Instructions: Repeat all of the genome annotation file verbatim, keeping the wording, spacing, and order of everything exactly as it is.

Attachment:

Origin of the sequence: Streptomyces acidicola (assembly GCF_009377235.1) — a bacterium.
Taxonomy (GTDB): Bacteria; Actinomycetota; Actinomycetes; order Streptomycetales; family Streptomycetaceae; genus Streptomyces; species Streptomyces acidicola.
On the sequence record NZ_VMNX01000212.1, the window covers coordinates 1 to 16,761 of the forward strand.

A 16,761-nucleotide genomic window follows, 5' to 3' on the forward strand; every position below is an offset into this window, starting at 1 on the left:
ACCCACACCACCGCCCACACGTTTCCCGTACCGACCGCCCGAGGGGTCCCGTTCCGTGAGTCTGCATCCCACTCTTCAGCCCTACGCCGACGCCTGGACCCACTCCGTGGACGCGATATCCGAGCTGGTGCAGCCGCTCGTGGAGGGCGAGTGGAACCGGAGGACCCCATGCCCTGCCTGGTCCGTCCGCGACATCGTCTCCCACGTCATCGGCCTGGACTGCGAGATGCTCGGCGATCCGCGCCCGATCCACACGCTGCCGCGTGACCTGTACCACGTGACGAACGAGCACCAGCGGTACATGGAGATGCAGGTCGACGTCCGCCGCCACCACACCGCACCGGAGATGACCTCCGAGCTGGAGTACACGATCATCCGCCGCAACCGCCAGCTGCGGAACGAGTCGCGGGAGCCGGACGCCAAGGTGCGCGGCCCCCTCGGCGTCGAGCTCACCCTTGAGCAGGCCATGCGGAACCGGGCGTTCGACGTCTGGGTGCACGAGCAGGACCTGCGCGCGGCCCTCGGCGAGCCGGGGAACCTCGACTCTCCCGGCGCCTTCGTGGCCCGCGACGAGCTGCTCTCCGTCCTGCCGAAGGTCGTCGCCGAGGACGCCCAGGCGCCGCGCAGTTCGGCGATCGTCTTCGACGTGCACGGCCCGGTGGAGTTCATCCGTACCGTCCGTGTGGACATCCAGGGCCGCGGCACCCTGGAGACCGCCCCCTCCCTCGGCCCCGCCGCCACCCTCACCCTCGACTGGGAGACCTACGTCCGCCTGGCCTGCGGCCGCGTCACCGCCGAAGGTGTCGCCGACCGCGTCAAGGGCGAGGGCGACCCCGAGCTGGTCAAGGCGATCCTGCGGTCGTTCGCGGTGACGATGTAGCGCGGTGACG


Origin of the sequence: Streptomyces acidicola (assembly GCF_009377235.1) — a bacterium.
Taxonomy (GTDB): Bacteria; Actinomycetota; Actinomycetes; order Streptomycetales; family Streptomycetaceae; genus Streptomyces; species Streptomyces acidicola.
On the sequence record NZ_VMNX01000212.1, the window covers coordinates 1 to 16,761 of the forward strand.

A 16,761-nucleotide genomic window follows, 5' to 3' on the forward strand; every position below is an offset into this window, starting at 1 on the left:
ACCCACACCACCGCCCACACGTTTCCCGTACCGACCGCCCGAGGGGTCCCGTTCCGTGAGTCTGCATCCCACTCTTCAGCCCTACGCCGACGCCTGGACCCACTCCGTGGACGCGATATCCGAGCTGGTGCAGCCGCTCGTGGAGGGCGAGTGGAACCGGAGGACCCCATGCCCTGCCTGGTCCGTCCGCGACATCGTCTCCCACGTCATCGGCCTGGACTGCGAGATGCTCGGCGATCCGCGCCCGATCCACACGCTGCCGCGTGACCTGTACCACGTGACGAACGAGCACCAGCGGTACATGGAGATGCAGGTCGACGTCCGCCGCCACCACACCGCACCGGAGATGACCTCCGAGCTGGAGTACACGATCATCCGCCGCAACCGCCAGCTGCGGAACGAGTCGCGGGAGCCGGACGCCAAGGTGCGCGGCCCCCTCGGCGTCGAGCTCACCCTTGAGCAGGCCATGCGGAACCGGGCGTTCGACGTCTGGGTGCACGAGCAGGACCTGCGCGCGGCCCTCGGCGAGCCGGGGAACCTCGACTCTCCCGGCGCCTTCGTGGCCCGCGACGAGCTGCTCTCCGTCCTGCCGAAGGTCGTCGCCGAGGACGCCCAGGCGCCGCGCAGTTCGGCGATCGTCTTCGACGTGCACGGCCCGGTGGAGTTCATCCGTACCGTCCGTGTGGACATCCAGGGCCGCGGCACCCTGGAGACCGCCCCCTCCCTCGGCCCCGCCGCCACCCTCACCCTCGACTGGGAGACCTACGTCCGCCTGGCCTGCGGCCGCGTCACCGCCGAAGGTGTCGCCGACCGCGTCAAGGGCGAGGGCGACCCCGAGCTGGTCAAGGCGATCCTGCGGTCGTTCGCGGTGACGATGTAGCGCGGTGACG